Now I`m wondering if this stuff might be a little too valuable to waste on plinking. Whadda you think ?
     
  8. BenDibble

    BenDibble Resident Mortician JDBA Official Member Brigade Member

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    It depends: do you want to sell them and buy a lot more standard 230gr ball ammo to shoot more? Or do you want to shoot expensive and antique ammo? :bwah:
     
    Mike Grasso likes this.
  9. JannieBunny

    JannieBunny Huge member Lady Devil

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    You might try writing a polite, succint email to these guys: http://www.cartridgecollectors.org/

    Just briefly tell them your story, attach a few photos of the lot, and ask them for advise. I'm certain that whomever is in charge of responding to email will be thrilled to have direct contact with you -- especially if the cartridges are valuable, rare, or if he or one of his buddies is into collecting those particular specimens.

    Here's an excerpt from their reference page FAQ:

    Is old ammunition valuable?
    Some is worthless, (or almost worthless) and some is very valuable, but most is only worth relatively little. Just as with some stuffed animal toys, certain people will pay hundreds of dollars for certain cartridges, while other people would not want them at any price. "Old" ammunition generally has very low values (probably less than a dollar, and often only a few pennies per cartridge). This is stuff that shooters are reluctant to use, but not yet desired by collectors. "Collectors' cartridges" are probably 50 years or older, and have some feature that appeals to collectors. Values will generally be in the dollar or less range, but quite a few will bring higher prices with values in the $10.00-20.00 range not unusual, and some bringing much more. Grungy, corroded, dented cartridges have the very least value (if any), while bright examples in a sealed box have the highest value. The only sure way to find the value of anything is for a willing buyer and a willing seller to make a deal.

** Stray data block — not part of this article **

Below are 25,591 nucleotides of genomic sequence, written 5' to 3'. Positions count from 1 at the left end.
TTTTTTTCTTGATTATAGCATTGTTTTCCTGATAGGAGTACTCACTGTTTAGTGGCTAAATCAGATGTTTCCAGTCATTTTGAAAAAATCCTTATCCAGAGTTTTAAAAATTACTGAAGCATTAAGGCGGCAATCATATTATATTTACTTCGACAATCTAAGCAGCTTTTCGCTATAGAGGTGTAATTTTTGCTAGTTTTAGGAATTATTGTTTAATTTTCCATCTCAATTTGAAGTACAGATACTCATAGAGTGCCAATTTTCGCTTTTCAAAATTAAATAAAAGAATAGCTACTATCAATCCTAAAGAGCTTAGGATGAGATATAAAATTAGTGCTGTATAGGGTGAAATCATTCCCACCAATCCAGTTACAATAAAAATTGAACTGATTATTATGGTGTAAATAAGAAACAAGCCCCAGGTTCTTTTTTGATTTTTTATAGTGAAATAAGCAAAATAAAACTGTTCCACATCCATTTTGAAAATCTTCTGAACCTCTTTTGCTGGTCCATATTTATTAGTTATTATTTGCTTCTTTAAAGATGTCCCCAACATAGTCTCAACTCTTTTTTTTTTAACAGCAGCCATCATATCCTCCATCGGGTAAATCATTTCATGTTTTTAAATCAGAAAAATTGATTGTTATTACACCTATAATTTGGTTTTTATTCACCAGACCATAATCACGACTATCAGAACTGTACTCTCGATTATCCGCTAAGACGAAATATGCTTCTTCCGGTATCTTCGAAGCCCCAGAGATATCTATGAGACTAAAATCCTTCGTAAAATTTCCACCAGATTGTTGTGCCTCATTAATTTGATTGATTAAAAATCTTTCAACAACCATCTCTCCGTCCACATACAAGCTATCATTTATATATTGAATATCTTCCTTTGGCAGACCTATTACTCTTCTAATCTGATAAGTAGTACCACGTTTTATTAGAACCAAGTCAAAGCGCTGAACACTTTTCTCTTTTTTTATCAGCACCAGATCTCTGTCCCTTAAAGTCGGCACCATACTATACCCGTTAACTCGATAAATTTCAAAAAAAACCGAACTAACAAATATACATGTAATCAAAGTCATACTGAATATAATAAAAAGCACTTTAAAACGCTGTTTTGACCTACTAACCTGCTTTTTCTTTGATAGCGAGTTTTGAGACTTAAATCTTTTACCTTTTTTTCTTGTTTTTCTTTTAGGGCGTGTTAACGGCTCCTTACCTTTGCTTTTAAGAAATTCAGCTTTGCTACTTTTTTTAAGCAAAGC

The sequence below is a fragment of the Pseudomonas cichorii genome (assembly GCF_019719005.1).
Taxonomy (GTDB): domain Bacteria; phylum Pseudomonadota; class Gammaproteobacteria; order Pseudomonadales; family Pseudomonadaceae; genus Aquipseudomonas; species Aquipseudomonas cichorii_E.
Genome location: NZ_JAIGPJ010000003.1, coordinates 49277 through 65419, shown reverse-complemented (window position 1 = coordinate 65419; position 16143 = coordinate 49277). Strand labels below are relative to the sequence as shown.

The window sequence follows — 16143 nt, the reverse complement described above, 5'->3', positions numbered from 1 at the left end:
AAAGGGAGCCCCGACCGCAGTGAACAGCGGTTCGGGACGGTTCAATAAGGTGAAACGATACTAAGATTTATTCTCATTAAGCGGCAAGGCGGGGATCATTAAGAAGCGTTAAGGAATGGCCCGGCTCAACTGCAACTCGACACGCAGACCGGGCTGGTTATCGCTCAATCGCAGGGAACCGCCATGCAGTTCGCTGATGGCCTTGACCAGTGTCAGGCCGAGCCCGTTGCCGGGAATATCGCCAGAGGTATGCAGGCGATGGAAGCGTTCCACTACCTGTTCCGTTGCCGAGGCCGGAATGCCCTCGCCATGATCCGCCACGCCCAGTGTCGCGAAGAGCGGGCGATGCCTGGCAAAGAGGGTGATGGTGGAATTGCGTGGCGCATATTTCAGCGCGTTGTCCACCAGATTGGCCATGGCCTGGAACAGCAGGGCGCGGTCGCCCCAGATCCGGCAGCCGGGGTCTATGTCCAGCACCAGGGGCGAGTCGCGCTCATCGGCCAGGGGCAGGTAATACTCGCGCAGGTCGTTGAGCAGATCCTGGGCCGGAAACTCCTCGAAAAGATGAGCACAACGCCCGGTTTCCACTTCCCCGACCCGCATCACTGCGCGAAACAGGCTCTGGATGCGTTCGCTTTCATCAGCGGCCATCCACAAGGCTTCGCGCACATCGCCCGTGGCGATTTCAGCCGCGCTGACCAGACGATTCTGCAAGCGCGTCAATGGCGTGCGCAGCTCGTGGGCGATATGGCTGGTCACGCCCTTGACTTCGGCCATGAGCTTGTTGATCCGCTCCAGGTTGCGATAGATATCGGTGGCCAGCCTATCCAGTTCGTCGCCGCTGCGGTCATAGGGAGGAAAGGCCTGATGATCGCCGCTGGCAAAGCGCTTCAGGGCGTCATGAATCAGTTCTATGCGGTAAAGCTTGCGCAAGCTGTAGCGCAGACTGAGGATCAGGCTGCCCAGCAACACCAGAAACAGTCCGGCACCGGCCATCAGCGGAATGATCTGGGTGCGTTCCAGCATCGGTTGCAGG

Should I clean or polish ammunition before selling it to a collector?